March 20, 2016
As a pediatrician for 30 plus years I have been filled with the lives of babies and children. I was lucky to play and interact with children in my office daily and help them stay healthy and grow up. Many of them are adults and I hear from them or their parents about how they have turned out. I feel old which is the usual story with pediatricians, but I am so grateful for my specialty and the life cycle shared with children. What was truly remarkable as an adoption medicine specialist was that I met loving adults who in many cases remarried and started families late in life and were remarkable parents. I learned so much from them.
Shawn Elliott was such a parent. He died on March 11, 2016 after a fierce battle with cancer. Donna Murphy, his wife, shared the mighty struggle with friends and family and I found her writing remarkable and actually a gift to all of us. As hard as it was to read, it was about courage, and devotion and grace. Darmia, their daughter was a trooper and she like most children, showed us through her resiliency, the way to peace if there is ever peace in loss....I guess there has to be finally. Donna and Shawn attended many WWO galas over the years and Donna Murphy, Tony award winner, was generous with her time entertaining the guests.
I loved Shawn as a father/parent. He came to the office many times alone with Darmia in a carrier and then in a stroller and then walking hand in hand. He was her companion, buddy, pal, and finally her protector. He had two daughters from a prior life who were fully engaged with Darmia and he was sage in my opinion. He disagreed with me on a number of issues very diplomatically and I respected and liked him for that.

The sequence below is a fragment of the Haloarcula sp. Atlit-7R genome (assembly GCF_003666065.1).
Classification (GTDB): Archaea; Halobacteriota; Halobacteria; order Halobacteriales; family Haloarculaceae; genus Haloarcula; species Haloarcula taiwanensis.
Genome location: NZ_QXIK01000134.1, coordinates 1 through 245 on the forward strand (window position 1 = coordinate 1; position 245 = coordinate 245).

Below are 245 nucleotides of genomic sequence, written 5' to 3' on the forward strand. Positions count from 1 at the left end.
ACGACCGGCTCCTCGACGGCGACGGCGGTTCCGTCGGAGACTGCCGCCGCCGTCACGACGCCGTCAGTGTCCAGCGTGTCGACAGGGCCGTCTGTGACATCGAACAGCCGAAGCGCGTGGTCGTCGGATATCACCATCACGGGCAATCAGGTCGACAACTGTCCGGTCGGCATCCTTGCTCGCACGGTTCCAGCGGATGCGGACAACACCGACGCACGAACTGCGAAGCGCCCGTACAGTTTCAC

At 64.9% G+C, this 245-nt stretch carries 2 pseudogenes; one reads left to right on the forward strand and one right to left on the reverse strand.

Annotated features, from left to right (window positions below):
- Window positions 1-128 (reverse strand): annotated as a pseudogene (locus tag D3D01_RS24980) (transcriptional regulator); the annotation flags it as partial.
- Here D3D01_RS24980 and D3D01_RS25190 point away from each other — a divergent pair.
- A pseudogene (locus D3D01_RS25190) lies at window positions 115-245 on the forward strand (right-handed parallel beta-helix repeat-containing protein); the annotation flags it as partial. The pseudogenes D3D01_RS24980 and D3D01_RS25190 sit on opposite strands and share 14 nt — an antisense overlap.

What I loved about him was how he held Darmia both physically as well as emotionally. She was a delicate jewel...a flower....a human child who he adored and wanted to parent with all his best inclinations; I watched the video of his TV, movie, and theater work at the memorial luncheon and was reminded that he could have made a parenting film or even taught a class about parenting. It would have had a remarkable impact on all of us. He would have been learned, humorous, and compassionate as he was in so many of his roles on stage. He likely inspired many adults in his sphere because I am betting we all saw this if we were fortunate enough to see him be Darmia's father.
All my love, Shawn.
Dr. Jane Aronson, pediatrician and parent in training forever